Thursday, October 12, 2006

The day I drew a town...

Some time ago, I was contacted by the nice people at Robina Land Corporation to do an illustration for their new office, and a billboard somewhere in town. The illustration was to be of an imaginary cityscape, promoting the town, Robina, as a futuristic, high-tech but fun place.

Altogether, there were over 30 real and imaginary buildings, and over 60 additional elements (more actually, since a groupd of people was considered 1 element). The smaller image, at full size, was supposed to be 5mx2m. The billboard was 10mx4m.

I had done artwork for large format reproductions before, but they were not as big or complicated. From start to finish, the project took me about a month to complete. It was fun, very tiring, and I thought I'd share how I put the proejct together, in case anyone was interested.

So here goes:

Step 1: Concept

After receiving the brief, I mulled over the concept and played with some very rough layouts in my head. It was quite boggling to try and envision everything, so I simplified things to the bare minimum. My first take was that there was no way I could fit everything onto one plane, and I didn't want to deal with too many perspective issues later. So I suggested tiering the illustration, relying on varying depths to get everything into place.

Step 2: Initial sketch

Conceptualizing the layout was easy; getting it into a workable sketch was another matter. I toyed with the idea of drawing the whole thing straight into the computer in Painter, but the file was too large even at 72dpi to work quickly. So it quickly went back to good ol' paper.

I decided to do the sketch at 1/10 of the main image size (50x20cm). In retrospect, I could've done with a bigger ratio, but I didn't trust my math enough to go with a wierd number.

I drew in all the buildings first. For the exisiting ones, I referenced photos of the buildings. For the imaginary ones, I cooked them up with what basic architectural knowledge I had on hand, pus various other funky building references. When I sent the first sketch over to the client, I labelled the buildings to let them know which ones were which.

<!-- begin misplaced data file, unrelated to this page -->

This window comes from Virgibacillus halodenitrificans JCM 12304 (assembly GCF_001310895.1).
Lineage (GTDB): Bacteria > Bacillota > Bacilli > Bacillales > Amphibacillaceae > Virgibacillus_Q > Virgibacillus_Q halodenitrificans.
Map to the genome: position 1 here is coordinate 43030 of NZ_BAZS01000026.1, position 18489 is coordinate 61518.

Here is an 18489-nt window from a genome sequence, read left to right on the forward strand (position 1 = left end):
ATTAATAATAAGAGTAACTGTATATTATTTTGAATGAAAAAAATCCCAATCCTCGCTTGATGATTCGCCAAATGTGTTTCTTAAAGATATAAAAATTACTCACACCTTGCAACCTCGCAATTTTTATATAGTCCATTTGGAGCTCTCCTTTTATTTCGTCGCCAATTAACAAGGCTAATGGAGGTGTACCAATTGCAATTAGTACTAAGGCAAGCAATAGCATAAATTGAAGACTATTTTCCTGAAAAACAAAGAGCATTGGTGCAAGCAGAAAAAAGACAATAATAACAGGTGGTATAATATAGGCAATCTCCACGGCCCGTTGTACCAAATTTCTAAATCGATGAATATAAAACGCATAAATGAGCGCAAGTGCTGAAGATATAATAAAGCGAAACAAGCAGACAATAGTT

Step 3: Sketch refinement

The client liked the sketch in general, but there were some changes. We went through a couple of rounds of changes, which went by slower than I expected because I had to redraw things relatively carefully because of the scale. The changed items were draw on a seperate sheet of paper or tracing paper, and I recomposited the image in Photoshop.

Step 4: Elements

Once the buildings were approved, I got to work on the elements. There were a lot of them, and again it was hard to fit them in. What's more I realised that there was no way I could draw the elements on top of the scaled building sketch - they'd be the size of rice grains.

I contemplated blowing up the building sketch, but I found that in order to comfortably draw the elements, I would have to enlarge the building sketch a lot, making it very cumbersome to work with.

In the end I just decided to draw all the elements on seperate sheets of paper. I scanned these in individually and resized and placed them on top of the buildings.

It wasn't the most accurate solution, but fortunately it worked out in the end.

Step 5: Vectoring

I knew from the start that with the way I work, Illustrator would not be able to handle all the elements in one working file. I make use of a lot of gradients, lighting effects and clipping masks, and when you have literally hundreds of these in one file, the system just can't keep up.

So I divided the artwork into different parts. There were 8 different files just for the buildings, and another 6 files for the elements. In addition, I also created about 30 files for traced logos that I needed to use on the buildings.

Step 6: Making a MAMMOTH file

This worried me till the very end. I wasn't sure if the computer was up to the task of rendering such a large file. After several tests, I decided to create one master Illustrator file which had all the artwork in it, on different layers. I exported these layers one by one as hi-res EPS files.

I created a new Illustrator document and re-composited the image again, this time by importing the hi-res EPS files. This file I saved as an EPS as well, including the linked EPS files. The size of the final EPS file is something like 300mb.

However, I've always been kinda distrustful of linked EPS files, so I decided to create a hi-res TIFF of the file. In Photoshop I created a 1:2 scale file at 300dpi and placed all the hi-res EPS files. And waited and prayed that the computer would not hang.

Thankfully the investment in a new comp paid off and the file did eventually render out. The hi-res CMYK TIFF version of the file weighs in at a hefy 1G.

All in all, I supplied a CMYK EPS, a CMYK TIFF and an RGB TIFF file for both the wall mural and the billboard.

And there you have it, in a nutshell. The day I drew the town.

(Thanks to the kind folks at Robina Land Corporation for letting me talk about their project. )


PaulW said...

that is so cool,
i want to live there, it looks fun,

i hope the company were happy and paid you well

artsymommachic said...

Very cool! Thanks for the step by step post, I always love to see how others work!!

Kristen said...

wow. that is an amazing illustration.

sheryo a. said...

this looks really uber gorgeous! i see tons of sweat, pain and satisfaction at the end of it!

krissie said...

i still come back and look at this in pure wonder. and pretty much a lot of fear.